Date of Award
Doctor of Philosophy (College of Nursing)
Associate Professor Joanna Patching
Professor Steve Vucic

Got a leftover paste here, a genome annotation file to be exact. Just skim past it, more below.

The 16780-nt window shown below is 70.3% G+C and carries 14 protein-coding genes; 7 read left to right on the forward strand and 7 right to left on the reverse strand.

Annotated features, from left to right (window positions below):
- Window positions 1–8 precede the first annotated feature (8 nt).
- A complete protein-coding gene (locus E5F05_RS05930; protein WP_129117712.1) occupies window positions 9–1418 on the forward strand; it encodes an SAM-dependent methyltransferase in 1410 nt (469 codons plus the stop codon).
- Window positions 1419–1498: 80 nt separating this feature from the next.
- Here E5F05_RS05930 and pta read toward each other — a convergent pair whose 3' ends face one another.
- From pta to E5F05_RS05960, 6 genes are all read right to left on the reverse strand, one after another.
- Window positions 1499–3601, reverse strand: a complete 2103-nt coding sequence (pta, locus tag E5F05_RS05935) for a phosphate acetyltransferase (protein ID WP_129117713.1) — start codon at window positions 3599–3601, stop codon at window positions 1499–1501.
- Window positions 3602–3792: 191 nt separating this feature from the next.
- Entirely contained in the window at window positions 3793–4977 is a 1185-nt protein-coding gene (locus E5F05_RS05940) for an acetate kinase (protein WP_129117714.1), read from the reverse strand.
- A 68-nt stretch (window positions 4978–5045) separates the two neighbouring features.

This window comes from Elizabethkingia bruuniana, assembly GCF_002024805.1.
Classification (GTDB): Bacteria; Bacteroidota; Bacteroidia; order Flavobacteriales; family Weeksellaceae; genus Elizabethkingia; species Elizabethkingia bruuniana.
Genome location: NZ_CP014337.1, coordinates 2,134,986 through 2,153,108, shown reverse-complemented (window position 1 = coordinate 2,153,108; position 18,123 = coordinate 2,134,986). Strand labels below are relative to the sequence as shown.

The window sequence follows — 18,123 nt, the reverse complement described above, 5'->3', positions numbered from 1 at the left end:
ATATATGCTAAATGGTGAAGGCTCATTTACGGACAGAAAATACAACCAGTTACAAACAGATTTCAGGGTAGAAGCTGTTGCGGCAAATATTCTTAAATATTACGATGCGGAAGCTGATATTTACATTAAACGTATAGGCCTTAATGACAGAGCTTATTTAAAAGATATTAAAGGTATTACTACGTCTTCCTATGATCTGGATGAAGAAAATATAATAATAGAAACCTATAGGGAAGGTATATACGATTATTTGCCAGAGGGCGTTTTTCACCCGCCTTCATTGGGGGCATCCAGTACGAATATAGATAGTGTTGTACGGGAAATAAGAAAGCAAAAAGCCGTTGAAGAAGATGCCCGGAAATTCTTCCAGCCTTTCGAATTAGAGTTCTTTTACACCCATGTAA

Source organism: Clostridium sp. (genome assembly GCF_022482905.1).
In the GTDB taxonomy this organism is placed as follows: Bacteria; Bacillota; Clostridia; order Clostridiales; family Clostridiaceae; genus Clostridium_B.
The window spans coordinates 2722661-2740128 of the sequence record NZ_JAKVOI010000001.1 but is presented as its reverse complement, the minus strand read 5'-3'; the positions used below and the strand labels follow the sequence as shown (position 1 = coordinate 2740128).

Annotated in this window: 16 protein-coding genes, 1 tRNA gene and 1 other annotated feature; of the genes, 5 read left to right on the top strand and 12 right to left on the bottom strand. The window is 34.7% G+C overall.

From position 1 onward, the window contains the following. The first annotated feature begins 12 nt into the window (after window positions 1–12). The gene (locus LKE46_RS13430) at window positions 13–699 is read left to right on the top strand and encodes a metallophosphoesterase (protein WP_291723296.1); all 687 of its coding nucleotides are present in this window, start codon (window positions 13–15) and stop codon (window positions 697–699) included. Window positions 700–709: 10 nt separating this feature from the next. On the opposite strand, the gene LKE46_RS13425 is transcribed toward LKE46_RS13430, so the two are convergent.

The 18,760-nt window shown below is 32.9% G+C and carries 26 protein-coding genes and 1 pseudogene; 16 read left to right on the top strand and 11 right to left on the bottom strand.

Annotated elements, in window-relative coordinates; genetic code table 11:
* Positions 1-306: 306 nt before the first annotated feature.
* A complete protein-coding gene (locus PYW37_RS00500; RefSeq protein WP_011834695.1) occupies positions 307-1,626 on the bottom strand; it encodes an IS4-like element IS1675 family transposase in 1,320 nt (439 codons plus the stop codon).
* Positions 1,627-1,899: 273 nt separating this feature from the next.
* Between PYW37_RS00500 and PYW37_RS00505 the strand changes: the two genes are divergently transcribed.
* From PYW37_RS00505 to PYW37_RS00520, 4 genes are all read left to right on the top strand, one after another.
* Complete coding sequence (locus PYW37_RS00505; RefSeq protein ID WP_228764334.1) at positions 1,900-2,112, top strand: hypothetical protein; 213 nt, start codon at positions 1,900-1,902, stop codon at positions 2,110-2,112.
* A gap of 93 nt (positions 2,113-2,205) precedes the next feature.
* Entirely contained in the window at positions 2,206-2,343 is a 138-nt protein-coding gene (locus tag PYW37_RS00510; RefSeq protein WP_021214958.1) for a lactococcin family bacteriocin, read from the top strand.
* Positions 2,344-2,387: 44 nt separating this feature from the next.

Multiple Sclerosis (MS) is a complex neurological disease affecting the central nervous system and is driven by a complex autoimmune cascade. The peak age of onset is between the ages of 20 and 40 years and shows a female preponderance of 3:1. The most common form of the disease affecting 85% of people living with the illness is called relapsing remitting MS (RRMS), and is characterised by unpredictable relapses or exacerbations which usually last a few weeks before returning to baseline function. There is the possibility of disease progression and non-reversible disability after many years. RRMS is also characterised by a complicated array of symptoms which may affect sensory function, motor function, vision, gait, cognition, mood, bladder, bowel and sexual function. There is currently no curative treatment for RRMS, although recently there have been major advances in more efficacious treatments called disease modifying therapies (DMTs) to control relapses and possibly future disability.
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